Volunteers — Health Central's behind-the-scenes workers

The more than 200 volunteers at Health Central Hospital range in age from teenagers to senior citizens and help keep the hospital running smoothly.

Paulina Wolfe, back right, manages the volunteer program at Health Central. With her are three of the facility’s many volunteers, Shirell Smith, back left; Pat Harper, front left; and Kenry Severe.
Paulina Wolfe, back right, manages the volunteer program at Health Central. With her are three of the facility’s many volunteers, Shirell Smith, back left; Pat Harper, front left; and Kenry Severe.
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Though they aren’t called Pink Ladies and Candy Stripers anymore, the adult and teen volunteers at Health Central Hospital are just as important now as they always have been. No longer do they have to don pink jackets or red-and-white striped pinafores to perform their duties as volunteers through the Health Central Hospital Auxiliary.

The color of their jacket indicates in which department they are working in today’s hospital.

The auxiliary is an independent group of workers within the hospital, and members offer their time, expertise and service for patient care at no cost to the hospital or community. There are more than 200 volunteers, from teenagers to senior citizens.

In the last 12 months, 495 volunteers logged 57,217 hours. That is the equivalent of nearly 30 full-time employees, said Pauline Wolfe, volunteer manager/guest services.

The volunteer center is busy at 4 p.m., as the older volunteers are clocking out and the teenagers are just arriving for their three-hour shift.

Each volunteer has a different reason for wanting to donate time to the hospital, but they all are there for one reason — to assist the medical staff and make the patients’ hospital stay as productive and pleasant as possible.

Pat Harper has been a Health Central Hospital volunteer for seven years. She is one of the veterans, working alongside new volunteers Shirell Smith, who recently started the position, and Kenry Severe, a student at Olympia High School.

Smith has been job-shadowing Harper for a few weeks, learning all the ins and outs of the volunteer position. Essentially, the two greet people as they walk in the door, help them locate a doctor’s office or a patient’s room, assist those who need wheelchairs and answer the phone.

“And always keep a smile on your face,” Smith said.

“We just make people feel welcome,” Harper said.

Severe works in another part of the hospital.

“Basically, I’m the nurse’s sidekick,” he said. “I assist the patients, give out food to the patients, organize files and give certain items to the nurses.”

Harper added, “Whatever comes up, we do it.”

The reasons people volunteer at the hospital vary.

Smith returned to the hospital to work following a stay there.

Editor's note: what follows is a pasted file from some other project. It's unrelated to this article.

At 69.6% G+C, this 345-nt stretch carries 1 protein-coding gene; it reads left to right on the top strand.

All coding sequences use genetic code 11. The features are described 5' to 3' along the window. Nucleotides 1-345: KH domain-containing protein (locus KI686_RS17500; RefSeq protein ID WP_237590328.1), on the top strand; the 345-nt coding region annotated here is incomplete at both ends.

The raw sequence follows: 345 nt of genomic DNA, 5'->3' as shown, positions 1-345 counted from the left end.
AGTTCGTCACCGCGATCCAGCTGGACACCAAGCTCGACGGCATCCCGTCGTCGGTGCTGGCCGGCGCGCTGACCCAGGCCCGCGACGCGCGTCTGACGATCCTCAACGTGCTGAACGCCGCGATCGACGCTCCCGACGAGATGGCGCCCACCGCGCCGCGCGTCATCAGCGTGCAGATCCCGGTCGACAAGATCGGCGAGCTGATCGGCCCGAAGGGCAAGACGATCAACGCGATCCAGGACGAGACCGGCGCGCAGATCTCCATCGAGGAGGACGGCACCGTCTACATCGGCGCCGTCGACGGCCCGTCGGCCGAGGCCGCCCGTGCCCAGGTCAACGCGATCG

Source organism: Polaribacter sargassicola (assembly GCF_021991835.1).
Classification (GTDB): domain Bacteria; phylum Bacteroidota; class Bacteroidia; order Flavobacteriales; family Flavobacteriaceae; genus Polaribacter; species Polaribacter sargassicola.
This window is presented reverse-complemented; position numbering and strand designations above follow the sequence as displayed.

“They had really made me feel so comfortable, and I said, ‘Wow, this is a place I would really like to give back to the community and work here,’” she said. “The ER nurses and the doctors and the patient advocate, everybody, they were just so wonderful.”

Harper has lived in the West Orange County area for probably 50 years, she said, and she watched the hospital being built.

“I knew a lot of the doctors when they first came here,” she said. “I know a lot of the patients who come here, and it’s like home. I enjoy working with people.”

Severe was born at Health Central, and his mother has worked there for 20 years, so the place is like home to him, as well.

Smith knows what it’s like to be a patient and not feeling well, and she hopes her smile brings a smile to their faces. Sometimes they just need someone to listen to them, she said, so she does that, too.

Harper, who worked for Orange County Public Schools for decades, said the West Orange community means a great deal to her and she loves people and loves helping people. Even when she worked full time, she always made time for volunteering. She has put in many hours at the Edgewood Children’s Ranch and the Ronald McDonald House, too.

High school students are required to donate 100 hours of community service before graduation, so Severe is at the hospital once a week for three hours. He would love to put in more volunteer hours, he said, so he will likely stay on even after reaching the 100-hour mark.

He has enjoyed meeting new people and the communication with the nurses.

All three like knowing they are helping make the visit more comfortable for the patients.

Harper wears a red ribbon that shows her dedication to the hospital. On it are three pins she received for just a portion of the hours she has logged: 100, 500, 1,000.

“I go home feeling very good,” Harper said. “It’s a wonderful hospital. It really is.”




Amy Quesinberry

Community Editor Amy Quesinberry was born at the old West Orange Memorial Hospital and raised in Winter Garden. Aside from earning her journalism degree from the University of Georgia, she hasn’t strayed too far from her hometown and her three-mile bubble. She grew up reading The Winter Garden Times and knew in the eighth grade she wanted to write for her community newspaper. She has been part of the writing and editing team since 1990.